self.n, self.d = X.shape
self.beta = np.random.randn(self.d)
self.b = 0
# Required only for plotting
self.X = X
self.y = y
loss_array = []
for _ in range(epochs):
margin = self.__margin(X, y)
loss = self.__cost(margin)
loss_array.append(loss)

side the same for loop, first get the data points where $(y_i\lambda_i) < 1$ ( Remember the diagram of Hinge Loss ? ), since we are only concern about the points closer to the hyperplane or misclassified.

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misclassified_pts_idx = np.where(margin < 1)[0]

Implement the Gradient Descent algorithm using the `misclassified_pts_idx`

only. Again, this is exactly for the formula derived above (Ref # 24)

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d_beta = self.beta - self.C * y[misclassified_pts_idx].dot(X[misclassified_pts_idx])
self.beta = self.beta - lr * d_beta
d_b = - self.C * np.sum(y[misclassified_pts_idx])
self.b = self.b - lr * d_b

Once training has been completed, get the index of the support vectors.

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self._support_vectors = np.where(self.__margin(X, y) <= 1)[0]

We are done with the basic `fit()`

function. Add two more utility functions.

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def predict(self, X):
return np.sign(self.__decision_function(X))
def score(self, X, y):
P = self.predict(X)
return np.mean(y == P)

Below is the main function. Load the data, then change the labels from 0 and 1 to -1 and 1. Use the `StandardScaler`

to normalize the data, this is almost always recommended for SVM.

Finally, initialize the `LinearSVMUsingSoftMargin`

class and invoke the `fit()`

function.

The code for `plot_decision_boundary()`

function is given below in the full code and also in the github repo. I have omitted that here just to focus on the algorithm alone.

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if __name__ == '__main__':
# make sure the targets are (-1, +1)
cols = ["petal_length", "petal_width"]
X, y = load_data(cols)
y[y == 0] = -1
# scale the data
scaler = StandardScaler()
X = scaler.fit_transform(X)
# now we'll use our custom implementation
model = LinearSVMUsingSoftMargin(C=15.0)
model.fit(X, y)
print("train score:", model.score(X, y))
model.plot_decision_boundary()

### Output

Here is the decision boundary. As you notice, the classes can’t be perfectly linearly separated, however using Soft Margin SVM we are able to classify the data Linearly. The Support Vectors have been highlighted using black border. The blue line is the Hyperplane and red dotted lines are the margins.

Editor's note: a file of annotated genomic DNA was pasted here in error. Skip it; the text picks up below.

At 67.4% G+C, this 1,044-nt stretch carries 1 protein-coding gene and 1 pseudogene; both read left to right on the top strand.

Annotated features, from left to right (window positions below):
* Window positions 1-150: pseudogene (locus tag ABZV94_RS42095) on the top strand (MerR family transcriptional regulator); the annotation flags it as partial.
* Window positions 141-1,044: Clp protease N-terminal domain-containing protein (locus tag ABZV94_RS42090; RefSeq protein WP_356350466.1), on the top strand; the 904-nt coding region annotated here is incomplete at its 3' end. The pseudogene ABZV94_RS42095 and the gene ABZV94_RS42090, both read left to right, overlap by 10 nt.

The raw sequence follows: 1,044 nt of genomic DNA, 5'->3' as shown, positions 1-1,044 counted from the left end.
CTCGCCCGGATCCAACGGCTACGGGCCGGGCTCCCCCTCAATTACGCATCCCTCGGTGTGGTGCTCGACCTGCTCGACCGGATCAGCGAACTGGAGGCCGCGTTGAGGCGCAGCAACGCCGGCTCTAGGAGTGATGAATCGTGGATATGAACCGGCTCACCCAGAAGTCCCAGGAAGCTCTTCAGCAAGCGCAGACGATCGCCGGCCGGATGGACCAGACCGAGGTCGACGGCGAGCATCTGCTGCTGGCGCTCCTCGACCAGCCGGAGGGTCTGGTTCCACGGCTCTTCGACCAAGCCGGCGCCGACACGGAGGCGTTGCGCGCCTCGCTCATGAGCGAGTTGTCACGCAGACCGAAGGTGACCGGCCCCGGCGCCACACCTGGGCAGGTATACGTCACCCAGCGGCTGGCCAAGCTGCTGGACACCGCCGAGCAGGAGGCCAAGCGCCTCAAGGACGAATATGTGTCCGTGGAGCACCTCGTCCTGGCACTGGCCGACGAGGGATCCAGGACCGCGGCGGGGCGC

The width of the margin changes based on the value of C hyper parameter.

### Full Code

Please find the complete code here.

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import numpy as np
import matplotlib.pyplot as plt
import seaborn as sns
from sklearn import preprocessing
from sklearn.preprocessing import StandardScaler
class LinearSVMUsingSoftMargin:
def __init__(self, C=1.0):
self._support_vectors = None
self.C = C
self.beta = None
self.b = None
self.X = None
self.y = None
# n is the number of data points
self.n = 0
# d is the number of dimensions
self.d = 0
def __decision_function(self, X):
return X.dot(self.beta) + self.b
def __cost(self, margin):
return (1 / 2) * self.beta.dot(self.beta) + self.C * np.sum(np.maximum(0, 1 - margin))
def __margin(self, X, y):
return y * self.__decision_function(X)
def fit(self, X, y, lr=1e-3, epochs=500):
# Initialize Beta and b
self.n, self.d = X.shape
self.beta = np.random.randn(self.d)
self.b = 0
# Required only for plotting
self.X = X
self.y = y
loss_array = []
for _ in range(epochs):
margin = self.__margin(X, y)
loss = self.__cost(margin)
loss_array.append(loss)
misclassified_pts_idx = np.where(margin < 1)[0]
d_beta = self.beta - self.C * y[misclassified_pts_idx].dot(X[misclassified_pts_idx])
self.beta = self.beta - lr * d_beta
d_b = - self.C * np.sum(y[misclassified_pts_idx])
self.b = self.b - lr * d_b
self._support_vectors = np.where(self.__margin(X, y) <= 1)[0]
def predict(self, X):
return np.sign(self.__decision_function(X))
def score(self, X, y):
P = self.predict(X)
return np.mean(y == P)
def plot_decision_boundary(self):
plt.scatter(self.X[:, 0], self.X[:, 1], c=self.y, s=50, cmap=plt.cm.Paired, alpha=.7)
ax = plt.gca()
xlim = ax.get_xlim()
ylim = ax.get_ylim()
# create grid to evaluate model
xx = np.linspace(xlim[0], xlim[1], 30)
yy = np.linspace(ylim[0], ylim[1], 30)
YY, XX = np.meshgrid(yy, xx)
xy = np.vstack([XX.ravel(), YY.ravel()]).T
Z = self.__decision_function(xy).reshape(XX.shape)
# plot decision boundary and margins
ax.contour(XX, YY, Z, colors=['r', 'b', 'r'], levels=[-1, 0, 1], alpha=0.5,
linestyles=['--', '-', '--'], linewidths=[2.0, 2.0, 2.0])
# highlight the support vectors
ax.scatter(self.X[:, 0][self._support_vectors], self.X[:, 1][self._support_vectors], s=100,
linewidth=1, facecolors='none', edgecolors='k')
plt.show()
def load_data(cols):
iris = sns.load_dataset("iris")
iris = iris.tail(100)
le = preprocessing.LabelEncoder()
y = le.fit_transform(iris["species"])
X = iris.drop(["species"], axis=1)
if len(cols) > 0:
X = X[cols]
return X.values, y
if __name__ == '__main__':
# make sure the targets are (-1, +1)
cols = ["petal_length", "petal_width"]
X, y = load_data(cols)
y[y == 0] = -1
# scale the data
scaler = StandardScaler()
X = scaler.fit_transform(X)
# now we'll use our custom implementation
model = LinearSVMUsingSoftMargin(C=15.0)
model.fit(X, y)
print("train score:", model.score(X, y))
model.plot_decision_boundary()

## Conclusion

I hope this tutorial provides the basic idea of SVM. We will learn about `Quadratic Programming`

and `Lagrange Multiplier`

then use them to further derive the objective functions in the next tutorial.

### Full Code

Please click on the link below to access the github repository